Tyler, you have always been content to putter. As a toddler, you had the fabulous ability to entertain yourself in quiet, productive ways. You were still a very busy, mischievous child, but I have enjoyed watching this trait grow and mature with your age. At seven, your quiet, thoughtful pursuits included drawing, building with Legos, reading, and working out riddles. You kept long books and travel games by your seat in the van so that even if we were only driving for five minutes, your brain was anxiously engaged. You were thrilled with math fact wrap-ups, the Highlights magazine, and Math Mania puzzles.
This personality trait obviously transferred nicely to your school work. You LOVED school. You loved learning and trying new things. You grasped concepts quickly and liked to stretch yourself. Your first grade teacher, Mrs. Castro, spent a lot of extra time preparing work that was appropriate for your learning level. Your third grade reading teacher, Mrs. Ferris (also Zachary's classroom teacher), had the same challenge in your reading class! You were very easy-going at school and happy to complete your copious homework at home. Some days you had five worksheets after school, but you nearly always completed them quickly, correctly, and without my prodding.
You were fascinated with Dad's Nook, a digital tablet that he won at work. You loved playing games, of course, but nearly every night you got to read digital books on the Nook. You started learning about historical figures like Abraham Lincoln and King Tut. You also began reading the Percy Jackson novels after Zach became so excited about them.
In spite of your calm and quiet interests, you were going through a phase full of loud outbursts and anger directed at your siblings. It seemed like a cry for attention and an attempt at being more significant in the world. We were mystified about a solution, however. A common consequence for your screaming fits and hitting fests was chores around the house, so you were learning to clean! You and Zach were also responsible for dish duty every night (under Dad's direction), so you also knew how to handle dishes, wipe counters, and sweep the floor. You weren't thrilled about this development.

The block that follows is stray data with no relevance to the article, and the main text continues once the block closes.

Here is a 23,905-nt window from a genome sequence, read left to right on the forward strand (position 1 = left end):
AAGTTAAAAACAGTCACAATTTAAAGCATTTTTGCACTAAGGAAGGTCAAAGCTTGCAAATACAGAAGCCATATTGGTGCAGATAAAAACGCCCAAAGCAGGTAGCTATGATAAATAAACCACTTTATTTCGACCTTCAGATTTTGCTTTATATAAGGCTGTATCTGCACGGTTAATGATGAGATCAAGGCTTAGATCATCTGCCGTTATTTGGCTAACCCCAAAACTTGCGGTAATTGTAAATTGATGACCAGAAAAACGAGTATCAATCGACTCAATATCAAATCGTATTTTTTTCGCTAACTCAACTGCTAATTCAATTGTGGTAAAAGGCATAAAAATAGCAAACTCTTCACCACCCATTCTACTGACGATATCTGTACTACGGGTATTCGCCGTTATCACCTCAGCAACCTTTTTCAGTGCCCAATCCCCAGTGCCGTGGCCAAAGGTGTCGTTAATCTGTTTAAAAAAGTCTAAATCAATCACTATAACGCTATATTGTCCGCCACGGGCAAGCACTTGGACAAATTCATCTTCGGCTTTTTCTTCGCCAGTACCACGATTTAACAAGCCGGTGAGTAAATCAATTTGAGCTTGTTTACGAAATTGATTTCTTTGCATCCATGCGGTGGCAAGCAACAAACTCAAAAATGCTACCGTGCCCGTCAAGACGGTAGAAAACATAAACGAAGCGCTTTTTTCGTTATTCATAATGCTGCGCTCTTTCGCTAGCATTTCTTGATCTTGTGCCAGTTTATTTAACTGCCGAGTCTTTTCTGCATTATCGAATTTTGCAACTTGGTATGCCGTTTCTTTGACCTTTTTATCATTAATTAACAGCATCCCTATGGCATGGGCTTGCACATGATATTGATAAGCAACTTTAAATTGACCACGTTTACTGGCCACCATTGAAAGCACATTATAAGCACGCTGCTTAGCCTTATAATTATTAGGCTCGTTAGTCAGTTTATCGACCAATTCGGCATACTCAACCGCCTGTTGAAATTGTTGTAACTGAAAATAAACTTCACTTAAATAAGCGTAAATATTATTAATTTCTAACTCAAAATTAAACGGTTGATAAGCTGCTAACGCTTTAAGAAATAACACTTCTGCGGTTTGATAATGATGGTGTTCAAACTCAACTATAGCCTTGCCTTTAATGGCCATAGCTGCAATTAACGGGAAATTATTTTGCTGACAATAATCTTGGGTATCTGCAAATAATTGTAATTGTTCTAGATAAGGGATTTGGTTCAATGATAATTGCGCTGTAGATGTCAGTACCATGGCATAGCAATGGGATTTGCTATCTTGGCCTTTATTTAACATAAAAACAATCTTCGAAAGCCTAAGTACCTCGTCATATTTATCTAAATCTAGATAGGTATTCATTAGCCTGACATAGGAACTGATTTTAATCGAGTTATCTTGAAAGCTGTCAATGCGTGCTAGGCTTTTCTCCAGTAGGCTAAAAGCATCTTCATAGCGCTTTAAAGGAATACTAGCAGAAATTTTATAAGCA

You had always battled eczema, but that winter your skin was just painfully dry. Areas around your eyes and ears, in the crooks of your arms, behind your knees, around your ankles, and across your knuckles were scaly and cracked. A special cream helped as long as we remembered to use it! You still chewed your fingernails. You were sad that it was taking so very long for your missing top tooth to grow in. You also started asking why your hair wasn't flat in the front like Gavin's. You didn't like your cowlick very much! At least Zach had one, too. You were growing a lot at that age. You started wearing size 8 shirts and pants. Your newest shoes were size 2.5. You were still adjusting to tying laces every day, since most of your shoes up to this point had used Velcro.
Three of our neighbors had seven- and eight-year-old boys. Two of them were named Tyler! You and Zach played pretty well with the neighbor boys. You were very glad for after-school and weekend playmates. When you had free time, you also loved to play video and computer games and watch television. Of course I preferred your other pursuits!